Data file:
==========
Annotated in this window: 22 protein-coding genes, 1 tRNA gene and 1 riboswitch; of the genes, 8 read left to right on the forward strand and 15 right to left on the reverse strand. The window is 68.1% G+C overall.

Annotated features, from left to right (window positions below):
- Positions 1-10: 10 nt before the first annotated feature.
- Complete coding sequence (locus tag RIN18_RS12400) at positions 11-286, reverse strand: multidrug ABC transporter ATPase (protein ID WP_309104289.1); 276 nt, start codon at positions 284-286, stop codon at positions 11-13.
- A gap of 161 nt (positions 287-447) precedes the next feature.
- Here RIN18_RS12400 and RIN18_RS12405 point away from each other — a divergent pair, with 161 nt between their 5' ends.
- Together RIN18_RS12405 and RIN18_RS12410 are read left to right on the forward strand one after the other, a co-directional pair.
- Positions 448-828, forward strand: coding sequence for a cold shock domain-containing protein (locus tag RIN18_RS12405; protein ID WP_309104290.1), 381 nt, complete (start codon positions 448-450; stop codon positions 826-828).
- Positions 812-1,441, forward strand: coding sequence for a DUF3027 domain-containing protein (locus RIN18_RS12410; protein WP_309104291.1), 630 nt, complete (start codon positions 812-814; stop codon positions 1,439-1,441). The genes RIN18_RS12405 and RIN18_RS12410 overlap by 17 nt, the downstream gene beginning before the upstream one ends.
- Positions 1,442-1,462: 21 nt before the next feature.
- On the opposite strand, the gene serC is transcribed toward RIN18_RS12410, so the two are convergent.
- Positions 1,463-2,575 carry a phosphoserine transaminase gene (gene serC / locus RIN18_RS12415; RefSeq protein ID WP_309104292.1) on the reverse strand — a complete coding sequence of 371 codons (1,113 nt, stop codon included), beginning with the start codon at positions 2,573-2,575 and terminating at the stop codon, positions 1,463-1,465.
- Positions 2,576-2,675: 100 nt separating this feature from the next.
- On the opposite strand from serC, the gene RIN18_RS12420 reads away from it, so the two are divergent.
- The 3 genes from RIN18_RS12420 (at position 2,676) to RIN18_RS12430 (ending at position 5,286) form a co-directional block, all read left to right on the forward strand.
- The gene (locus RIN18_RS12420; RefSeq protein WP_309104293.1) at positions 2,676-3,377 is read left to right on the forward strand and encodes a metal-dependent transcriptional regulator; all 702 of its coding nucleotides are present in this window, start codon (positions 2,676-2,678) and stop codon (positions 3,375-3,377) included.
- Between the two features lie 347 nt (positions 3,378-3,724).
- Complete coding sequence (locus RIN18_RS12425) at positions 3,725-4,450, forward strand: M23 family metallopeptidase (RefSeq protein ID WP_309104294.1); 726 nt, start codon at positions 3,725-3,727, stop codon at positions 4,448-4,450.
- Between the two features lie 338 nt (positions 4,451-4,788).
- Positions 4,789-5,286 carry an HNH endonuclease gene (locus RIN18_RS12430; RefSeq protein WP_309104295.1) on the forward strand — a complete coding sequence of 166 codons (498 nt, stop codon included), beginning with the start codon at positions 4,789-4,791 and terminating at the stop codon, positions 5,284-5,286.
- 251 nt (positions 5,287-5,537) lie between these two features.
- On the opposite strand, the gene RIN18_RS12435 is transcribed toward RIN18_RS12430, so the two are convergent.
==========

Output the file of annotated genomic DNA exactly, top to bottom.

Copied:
Annotated in this window: 22 protein-coding genes, 1 tRNA gene and 1 riboswitch; of the genes, 8 read left to right on the forward strand and 15 right to left on the reverse strand. The window is 68.1% G+C overall.

Annotated features, from left to right (window positions below):
- Positions 1-10: 10 nt before the first annotated feature.
- Complete coding sequence (locus tag RIN18_RS12400) at positions 11-286, reverse strand: multidrug ABC transporter ATPase (protein ID WP_309104289.1); 276 nt, start codon at positions 284-286, stop codon at positions 11-13.
- A gap of 161 nt (positions 287-447) precedes the next feature.
- Here RIN18_RS12400 and RIN18_RS12405 point away from each other — a divergent pair, with 161 nt between their 5' ends.
- Together RIN18_RS12405 and RIN18_RS12410 are read left to right on the forward strand one after the other, a co-directional pair.
- Positions 448-828, forward strand: coding sequence for a cold shock domain-containing protein (locus tag RIN18_RS12405; protein ID WP_309104290.1), 381 nt, complete (start codon positions 448-450; stop codon positions 826-828).
- Positions 812-1,441, forward strand: coding sequence for a DUF3027 domain-containing protein (locus RIN18_RS12410; protein WP_309104291.1), 630 nt, complete (start codon positions 812-814; stop codon positions 1,439-1,441). The genes RIN18_RS12405 and RIN18_RS12410 overlap by 17 nt, the downstream gene beginning before the upstream one ends.
- Positions 1,442-1,462: 21 nt before the next feature.
- On the opposite strand, the gene serC is transcribed toward RIN18_RS12410, so the two are convergent.
- Positions 1,463-2,575 carry a phosphoserine transaminase gene (gene serC / locus RIN18_RS12415; RefSeq protein ID WP_309104292.1) on the reverse strand — a complete coding sequence of 371 codons (1,113 nt, stop codon included), beginning with the start codon at positions 2,573-2,575 and terminating at the stop codon, positions 1,463-1,465.
- Positions 2,576-2,675: 100 nt separating this feature from the next.
- On the opposite strand from serC, the gene RIN18_RS12420 reads away from it, so the two are divergent.
- The 3 genes from RIN18_RS12420 (at position 2,676) to RIN18_RS12430 (ending at position 5,286) form a co-directional block, all read left to right on the forward strand.
- The gene (locus RIN18_RS12420; RefSeq protein WP_309104293.1) at positions 2,676-3,377 is read left to right on the forward strand and encodes a metal-dependent transcriptional regulator; all 702 of its coding nucleotides are present in this window, start codon (positions 2,676-2,678) and stop codon (positions 3,375-3,377) included.
- Between the two features lie 347 nt (positions 3,378-3,724).
- Complete coding sequence (locus RIN18_RS12425) at positions 3,725-4,450, forward strand: M23 family metallopeptidase (RefSeq protein ID WP_309104294.1); 726 nt, start codon at positions 3,725-3,727, stop codon at positions 4,448-4,450.
- Between the two features lie 338 nt (positions 4,451-4,788).
- Positions 4,789-5,286 carry an HNH endonuclease gene (locus RIN18_RS12430; RefSeq protein WP_309104295.1) on the forward strand — a complete coding sequence of 166 codons (498 nt, stop codon included), beginning with the start codon at positions 4,789-4,791 and terminating at the stop codon, positions 5,284-5,286.
- 251 nt (positions 5,287-5,537) lie between these two features.
- On the opposite strand, the gene RIN18_RS12435 is transcribed toward RIN18_RS12430, so the two are convergent.